I will tell you why I like Joshua Ryan Butler’s The Skeletons in God’s Closet: The Mercy of Hell, the Surprise of Judgment, the Hope of Holy War. Because he’s young and is sensitive to some of the Bible’s most sensitive issues (see the topics in that subtitle?), because he forges his way into these topics not by avoiding them but by fearlessly staring at them, because he sets these topics into the Bible’s story instead of seeing them as an end in themselves, and because — well — this book is for the church.
I’ve never met Joshua but I hope to someday. He’s involved in macro issues in our world — like sex trafficking and homelessness — and he enters those issues through his church in Portland, Imago Dei.
Too many who believe in hell and judgment and holy war often don’t have a rationale for hell other than vindication — or the rather glib “We all deserve that.” Vindication cannot be a final answer; glib appeals to original sin don’t work either. There has to be more if we are talking about a God who is love and justice and who maps life for eternity with those who are now on earth. Joshua Butler explores such a topic in such a context. I like that.
How do you help Bible readers with these big topics? What literature do you give them? What has helped you most?
Publishers and authors send me lots of books for blurbs and forewords and I give each a quick look to see if it fits into something where a word from me might help. I didn’t know Joshua and I gave his ms a look and I couldn’t put it down. I like that kind of book.
He addresses God’s skeletons, a stronger term for stronger ideas than my “blue parakeet” passages — but he wants to know the same kind of thing: How does this idea, this event, this set of facts fit into the big story of the Bible? Skeletons…
God’s skeletons are those deep, dark doctrines we’d rather avoid. Hell. Judgment. Holy war. Those parts of God’s story that, if we really took a close look at, we’re afraid would radically change the way we feel about him. “We all thought Father God was so kind and good . . . until one day we learned he had slaughtered millions in his holy wars, damned those at judgment who’d never heard his name, and carted most of humanity off to his hellish concentration camp for vengeance without end” (xvii).
Yes, those are some of the skeletons. And lots of people know about the skeletons.
And this conversation is on lips more intimate than just our culture’s. Our family and friends are asking these questions. From that son who walked away from the faith, to that mentor who one day realized she no longer believed, to the spouse who can no longer join us at church without feeling hypocritical, and that friend in our small group who doesn’t come around anymore. Our preference may be to keep the closet door shut, but there are many around us who seem less than willing to respect our decision (xviii).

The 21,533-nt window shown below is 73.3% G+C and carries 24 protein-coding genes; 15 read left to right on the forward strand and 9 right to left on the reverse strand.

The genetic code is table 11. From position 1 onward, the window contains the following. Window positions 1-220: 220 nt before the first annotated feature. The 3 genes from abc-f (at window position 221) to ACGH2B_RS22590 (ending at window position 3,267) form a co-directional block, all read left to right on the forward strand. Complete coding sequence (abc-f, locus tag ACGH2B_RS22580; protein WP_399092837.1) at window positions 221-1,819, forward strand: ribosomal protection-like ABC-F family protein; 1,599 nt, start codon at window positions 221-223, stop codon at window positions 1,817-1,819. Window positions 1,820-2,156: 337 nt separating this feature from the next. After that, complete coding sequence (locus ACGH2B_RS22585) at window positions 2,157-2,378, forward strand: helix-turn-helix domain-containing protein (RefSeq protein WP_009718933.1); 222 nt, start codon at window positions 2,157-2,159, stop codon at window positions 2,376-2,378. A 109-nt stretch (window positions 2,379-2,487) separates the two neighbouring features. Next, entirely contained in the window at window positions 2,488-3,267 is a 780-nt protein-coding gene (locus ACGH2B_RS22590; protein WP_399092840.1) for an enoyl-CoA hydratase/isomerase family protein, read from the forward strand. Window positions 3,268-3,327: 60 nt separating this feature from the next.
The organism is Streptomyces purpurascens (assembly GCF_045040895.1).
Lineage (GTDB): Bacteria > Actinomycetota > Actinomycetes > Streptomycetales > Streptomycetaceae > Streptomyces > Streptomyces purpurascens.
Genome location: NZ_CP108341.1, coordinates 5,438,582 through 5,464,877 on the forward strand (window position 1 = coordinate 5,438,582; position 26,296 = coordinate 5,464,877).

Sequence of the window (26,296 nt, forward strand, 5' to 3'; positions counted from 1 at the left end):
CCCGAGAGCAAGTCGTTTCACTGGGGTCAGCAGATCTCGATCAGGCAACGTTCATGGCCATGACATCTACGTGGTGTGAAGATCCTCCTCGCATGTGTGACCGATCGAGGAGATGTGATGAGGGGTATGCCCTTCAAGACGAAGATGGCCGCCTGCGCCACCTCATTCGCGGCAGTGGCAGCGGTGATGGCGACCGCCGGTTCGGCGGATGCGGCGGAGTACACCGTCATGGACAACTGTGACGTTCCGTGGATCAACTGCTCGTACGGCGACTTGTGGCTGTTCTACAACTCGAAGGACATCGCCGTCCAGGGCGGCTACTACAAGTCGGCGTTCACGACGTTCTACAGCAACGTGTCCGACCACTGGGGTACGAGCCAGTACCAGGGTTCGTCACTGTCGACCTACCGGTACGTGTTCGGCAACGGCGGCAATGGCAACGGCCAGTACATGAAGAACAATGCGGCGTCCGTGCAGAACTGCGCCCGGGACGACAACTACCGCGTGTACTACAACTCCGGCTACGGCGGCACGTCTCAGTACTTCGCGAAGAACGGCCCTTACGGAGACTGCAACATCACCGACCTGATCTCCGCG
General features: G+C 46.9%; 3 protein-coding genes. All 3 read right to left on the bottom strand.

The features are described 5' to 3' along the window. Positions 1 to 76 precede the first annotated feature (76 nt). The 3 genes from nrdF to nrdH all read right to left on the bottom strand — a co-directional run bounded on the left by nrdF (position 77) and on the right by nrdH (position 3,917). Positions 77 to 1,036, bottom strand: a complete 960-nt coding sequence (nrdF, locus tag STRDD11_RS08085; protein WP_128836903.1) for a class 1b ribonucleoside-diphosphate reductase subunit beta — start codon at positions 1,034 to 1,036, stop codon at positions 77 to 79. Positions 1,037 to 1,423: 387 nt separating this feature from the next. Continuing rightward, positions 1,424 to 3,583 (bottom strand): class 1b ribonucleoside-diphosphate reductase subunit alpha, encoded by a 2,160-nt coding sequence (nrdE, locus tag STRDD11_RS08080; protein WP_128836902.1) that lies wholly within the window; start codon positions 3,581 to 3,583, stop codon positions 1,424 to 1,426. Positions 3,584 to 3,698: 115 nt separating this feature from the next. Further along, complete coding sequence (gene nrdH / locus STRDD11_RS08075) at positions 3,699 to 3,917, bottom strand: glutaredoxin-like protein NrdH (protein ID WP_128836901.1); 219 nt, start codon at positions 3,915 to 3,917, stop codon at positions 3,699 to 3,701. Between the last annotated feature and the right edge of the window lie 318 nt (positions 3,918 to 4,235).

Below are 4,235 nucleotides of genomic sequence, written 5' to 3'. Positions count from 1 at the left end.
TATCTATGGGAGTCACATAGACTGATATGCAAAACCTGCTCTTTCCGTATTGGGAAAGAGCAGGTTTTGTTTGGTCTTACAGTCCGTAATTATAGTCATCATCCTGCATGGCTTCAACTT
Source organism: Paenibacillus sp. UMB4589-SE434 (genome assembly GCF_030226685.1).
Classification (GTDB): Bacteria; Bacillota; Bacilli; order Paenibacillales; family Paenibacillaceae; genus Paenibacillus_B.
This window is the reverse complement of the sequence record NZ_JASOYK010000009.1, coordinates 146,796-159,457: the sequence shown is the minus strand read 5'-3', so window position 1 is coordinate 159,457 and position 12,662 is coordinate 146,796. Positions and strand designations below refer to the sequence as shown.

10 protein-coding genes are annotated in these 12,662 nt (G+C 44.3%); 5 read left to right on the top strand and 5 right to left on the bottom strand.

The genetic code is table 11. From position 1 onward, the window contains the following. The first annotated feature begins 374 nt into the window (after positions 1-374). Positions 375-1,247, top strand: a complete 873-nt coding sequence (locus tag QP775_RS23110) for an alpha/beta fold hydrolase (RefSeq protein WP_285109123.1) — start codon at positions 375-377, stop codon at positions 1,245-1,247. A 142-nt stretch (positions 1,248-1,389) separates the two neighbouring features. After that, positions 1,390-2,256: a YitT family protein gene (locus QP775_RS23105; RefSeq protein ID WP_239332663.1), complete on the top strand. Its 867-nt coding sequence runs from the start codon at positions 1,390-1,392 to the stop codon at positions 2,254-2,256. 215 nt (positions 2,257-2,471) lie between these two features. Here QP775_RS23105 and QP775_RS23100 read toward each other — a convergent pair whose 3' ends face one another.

But there’s one big problem here: priests, pastors, and parents don’t want to hear or perhaps talk about the skeletons. They want the door shut far too often. And people in the pew can be like this too and they don’t want to hear the preacher mention the skeletons. But the one who has opened the door, or who has peeked through the window, the skeletons are there and they demand some kind of explanation. What’s more, God put them there. The silencers are silencing God. Those who shut the door are shutting down God’s way.
Perhaps most surprisingly, God seems to want the closet door open. He doesn’t accept our comfortable religion; he keeps sending prophets to churn things up. Jesus doesn’t skirt the tough issues; he confronts us with them head-on. Scripture doesn’t hide the challenging parts; it proclaims them boldly. We don’t need a secret access code or crowbar to pry the closet door open; God himself keeps flinging it wide open and inviting us to look inside … as much as we may keep trying to swing it back shut. We want that door shut… but God doesn’t. Not only is he big enough to handle our questions, he wants us to bring them. God opens the door and invites us to look inside (xix).
Joshua faces three skeletons in this book: hell, judgment, and holy war. These topics have not been treated well and they have been turned against the Bible as caricatures. Joshua: “I have come to believe that our culture’s popular understanding of these difficult doctrines is often a caricature of what the Bible actually teaches and what mature Christian theology has historically proclaimed” (xxiii).
So a big picture of where he is headed in this stimulating and church-friendly book:
When we reclaim the biblical story of God’s reconciliation of heaven and earth, the subtopic of hell starts to fall naturally into place again.
When we reclaim the biblical story of God’s purpose to bless, reconcile, and heal the nations through his international, multiethnic kingdom, the subtopic of judgment against those forces that stand opposed to this kingdom begins to come into clearer focus.
When we reclaim the biblical story of God’s identification with the weak against the oppression of the strong, the subtopic of holy war begins, again, to make more sense (xxv-xxvi).
He begins with this: God is good, all the way through, top to bottom and side to side and back to front.